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Emergency Medical

Services NC II
Date Developed:
May 2014
Date Revised:

Document No.
Issued by:

EMS Tuba
Page 1 of 5
Developed by:
Kimbongan,
Arlan M.
Revision # 01

LEARNING STYLE INVENTORY

Instructions:
To better understand how you prefer to learn and process information, place a
check mark ( ) in the appropriate space after each statement below, then use the
scoring directions at the bottom of the page to evaluate your responses.

This 24-item survey is not timed and has no right nor wrong answer. Respond
to each statement as honestly as you can.

Column A = Seldom
Column B = Sometimes
Column C = Often

Inventory A B C
1. I can remember best about a subject by listening to a lecture
that includes information, explanations and discussions.

2. I prefer to see information written on a chalkboard and
supplemented by visual aids and assigned readings.

3. I like to write things down or to take notes for visual review.
4. I prefer to use posters, models, or actual practice and other
activities in class.

5. I require explanations of diagrams, graphs, or visual directions.
6. I enjoy working with my hands or making things.
7. I am skillful with and enjoy developing and making graphs and
charts.

8. I can tell if sounds match when presented with pairs of sounds.
9. I can remember best by writing things down.
10. I can easily understand and follow directions on a map.
11. I do best in academic subjects by listening to lectures and
tapes.

12. I play with coins or keys in my pocket.
13. I learn to spell better by repeating words out loud than by
writing the words on paper.

14. I can understand a news article better by reading about it in a
newspaper than by listening to a report about it on the radio.

15. I chew gum, smoke or snack while studying.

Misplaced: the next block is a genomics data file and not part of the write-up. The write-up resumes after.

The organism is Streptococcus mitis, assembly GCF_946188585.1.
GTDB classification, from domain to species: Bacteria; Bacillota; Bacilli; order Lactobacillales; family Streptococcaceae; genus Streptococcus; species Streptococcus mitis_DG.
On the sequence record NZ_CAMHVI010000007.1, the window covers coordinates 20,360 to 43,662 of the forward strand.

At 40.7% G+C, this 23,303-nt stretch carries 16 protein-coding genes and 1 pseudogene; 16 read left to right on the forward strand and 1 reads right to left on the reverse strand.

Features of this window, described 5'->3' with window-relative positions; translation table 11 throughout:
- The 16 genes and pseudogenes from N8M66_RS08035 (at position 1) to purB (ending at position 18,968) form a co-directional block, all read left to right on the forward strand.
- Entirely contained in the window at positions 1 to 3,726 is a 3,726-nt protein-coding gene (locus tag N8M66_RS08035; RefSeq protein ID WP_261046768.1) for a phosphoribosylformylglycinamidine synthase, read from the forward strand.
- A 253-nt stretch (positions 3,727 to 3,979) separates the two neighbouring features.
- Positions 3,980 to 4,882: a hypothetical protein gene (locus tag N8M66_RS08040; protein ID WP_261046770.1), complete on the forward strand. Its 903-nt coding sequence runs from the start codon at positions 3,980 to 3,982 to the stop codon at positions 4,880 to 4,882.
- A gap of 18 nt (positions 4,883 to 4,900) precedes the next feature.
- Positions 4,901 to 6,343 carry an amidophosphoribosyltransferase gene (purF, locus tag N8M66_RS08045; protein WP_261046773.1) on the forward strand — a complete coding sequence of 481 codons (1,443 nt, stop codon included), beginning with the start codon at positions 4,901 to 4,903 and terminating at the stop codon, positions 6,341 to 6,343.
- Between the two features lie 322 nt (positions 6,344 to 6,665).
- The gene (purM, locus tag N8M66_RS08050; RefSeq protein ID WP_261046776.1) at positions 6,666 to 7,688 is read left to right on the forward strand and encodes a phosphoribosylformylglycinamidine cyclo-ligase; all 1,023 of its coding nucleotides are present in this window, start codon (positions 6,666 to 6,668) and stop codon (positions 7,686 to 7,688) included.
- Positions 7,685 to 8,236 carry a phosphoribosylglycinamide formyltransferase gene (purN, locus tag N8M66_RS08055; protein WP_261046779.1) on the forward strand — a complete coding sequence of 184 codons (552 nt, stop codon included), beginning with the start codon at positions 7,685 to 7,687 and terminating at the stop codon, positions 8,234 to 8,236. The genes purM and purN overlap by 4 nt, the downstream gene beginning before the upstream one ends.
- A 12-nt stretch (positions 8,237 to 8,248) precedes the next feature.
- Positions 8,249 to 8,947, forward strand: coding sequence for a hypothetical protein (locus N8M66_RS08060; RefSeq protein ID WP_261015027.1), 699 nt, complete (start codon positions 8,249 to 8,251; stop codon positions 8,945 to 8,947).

Emergency Medical
Services NC II
Date Developed:
May 2014
Date Revised:

Document No.
Issued by:

EMS Tuba
Page 2 of 5
Developed by:
Kimbongan,
Arlan M.
Revision # 01

16. I think the best way to remember something is to picture it in
your head.

17. I learn the spelling of words by finger spelling them.
18. I would rather listen to a good lecture or speech than read
about the same material in a textbook.

19. I am good at working and solving jigsaw puzzles and mazes.
20. I grip objects in my hands during learning periods.
21. I prefer listening to the news on the radio rather than reading
the paper.

22. I prefer obtaining information about an interesting subject by
reading about it.

23. I feel very comfortable touching others, hugging, handshaking,
etc.

24. I follow oral directions better than written ones.



Scoring Procedures

Directions: Place the point value on the line next to the corresponding item below.
Add the points in each column to obtain the preference score under each heading.

SELDOM = 1 points SOMETIMES = 3 points OFTEN = 5 points

VISUAL AUDITORY TACTILE
Number Points Number Points Number Points
2 1 4
3 5 6
7 8 9
10 11 12
14 13 15
16 18 17
19 21 20
22 24 23
Total: Total: Total:



Emergency Medical
Services NC II
Date Developed:
May 2014
Date Revised:

Document No.
Issued by:

EMS Tuba
Page 3 of 5
Developed by:
Kimbongan,
Arlan M.
Revision # 01

Characteristics of Learning Styles

Three senses are primarily used in learning, storing, remembering and
recalling information. The eyes, ears, and sense of touch play essential roles in the
way of communication, perceive reality and relate to others. Because an individual
learn from and communicate best with someone who shares the dominant modality,
it is a great advantage to know the characteristics of visual, auditory and kinesthetic
styles and to be able to identify them in others.

Visual Auditory Kinesthetic
Likes to read Likes to be read to Reading not a priority
Quiet by nature Outgoing by nature Outgoing by nature;
expresses emotions by
physical means
Doodles Hums or sings Taps pencil or foot when
studying
Memorizes by seeing
graphics or pictures
Memorizes sequentially Solve problems by
physically working
through them